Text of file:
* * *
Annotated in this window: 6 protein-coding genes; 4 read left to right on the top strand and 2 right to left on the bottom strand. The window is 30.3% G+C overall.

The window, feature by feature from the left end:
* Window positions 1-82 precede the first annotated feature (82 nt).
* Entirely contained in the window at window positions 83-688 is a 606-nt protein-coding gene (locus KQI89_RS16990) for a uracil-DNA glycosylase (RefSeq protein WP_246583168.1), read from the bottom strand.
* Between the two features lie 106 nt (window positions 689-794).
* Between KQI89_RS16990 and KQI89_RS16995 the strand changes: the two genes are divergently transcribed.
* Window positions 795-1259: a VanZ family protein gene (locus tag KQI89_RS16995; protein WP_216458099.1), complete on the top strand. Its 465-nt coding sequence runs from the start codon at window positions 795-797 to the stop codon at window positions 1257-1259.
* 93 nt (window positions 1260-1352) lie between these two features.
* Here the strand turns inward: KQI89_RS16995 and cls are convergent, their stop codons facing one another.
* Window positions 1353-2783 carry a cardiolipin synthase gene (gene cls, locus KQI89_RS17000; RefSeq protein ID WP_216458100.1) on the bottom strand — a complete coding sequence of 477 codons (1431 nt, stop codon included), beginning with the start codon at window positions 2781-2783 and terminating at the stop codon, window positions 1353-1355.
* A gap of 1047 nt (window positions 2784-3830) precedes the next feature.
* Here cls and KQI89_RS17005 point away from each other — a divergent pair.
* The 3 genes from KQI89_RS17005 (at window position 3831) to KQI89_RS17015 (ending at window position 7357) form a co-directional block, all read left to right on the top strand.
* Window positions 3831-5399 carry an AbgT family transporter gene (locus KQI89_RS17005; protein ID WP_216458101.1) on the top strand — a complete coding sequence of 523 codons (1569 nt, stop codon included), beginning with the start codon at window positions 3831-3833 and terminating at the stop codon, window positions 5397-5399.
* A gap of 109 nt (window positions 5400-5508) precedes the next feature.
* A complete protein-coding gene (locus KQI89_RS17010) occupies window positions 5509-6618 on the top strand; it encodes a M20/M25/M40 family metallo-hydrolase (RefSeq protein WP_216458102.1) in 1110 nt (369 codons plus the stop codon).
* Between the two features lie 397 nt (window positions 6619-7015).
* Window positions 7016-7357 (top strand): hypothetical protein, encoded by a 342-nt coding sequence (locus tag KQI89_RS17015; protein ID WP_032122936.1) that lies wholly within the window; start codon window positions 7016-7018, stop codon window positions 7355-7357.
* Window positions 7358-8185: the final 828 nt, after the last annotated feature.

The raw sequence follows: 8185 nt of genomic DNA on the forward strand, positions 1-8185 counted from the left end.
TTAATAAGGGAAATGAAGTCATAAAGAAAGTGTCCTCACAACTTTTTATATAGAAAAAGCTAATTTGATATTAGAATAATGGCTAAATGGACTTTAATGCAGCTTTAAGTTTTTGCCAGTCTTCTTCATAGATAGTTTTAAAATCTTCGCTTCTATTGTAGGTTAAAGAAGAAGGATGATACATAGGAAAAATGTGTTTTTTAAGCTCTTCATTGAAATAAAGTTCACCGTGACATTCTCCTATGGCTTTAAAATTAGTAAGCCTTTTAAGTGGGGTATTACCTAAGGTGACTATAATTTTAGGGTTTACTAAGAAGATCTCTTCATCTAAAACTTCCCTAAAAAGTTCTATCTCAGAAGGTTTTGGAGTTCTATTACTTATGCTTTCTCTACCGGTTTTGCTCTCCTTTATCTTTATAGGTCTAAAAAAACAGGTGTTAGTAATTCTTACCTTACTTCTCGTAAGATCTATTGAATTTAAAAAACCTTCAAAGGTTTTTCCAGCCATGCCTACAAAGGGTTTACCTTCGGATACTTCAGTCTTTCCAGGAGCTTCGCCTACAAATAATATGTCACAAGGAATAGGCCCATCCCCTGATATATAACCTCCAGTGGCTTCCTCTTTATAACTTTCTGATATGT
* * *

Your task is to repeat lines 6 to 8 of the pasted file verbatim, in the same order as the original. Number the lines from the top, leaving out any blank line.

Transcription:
* Between KQI89_RS16990 and KQI89_RS16995 the strand changes: the two genes are divergently transcribed.
* Window positions 795-1259: a VanZ family protein gene (locus tag KQI89_RS16995; protein WP_216458099.1), complete on the top strand. Its 465-nt coding sequence runs from the start codon at window positions 795-797 to the stop codon at window positions 1257-1259.
* 93 nt (window positions 1260-1352) lie between these two features.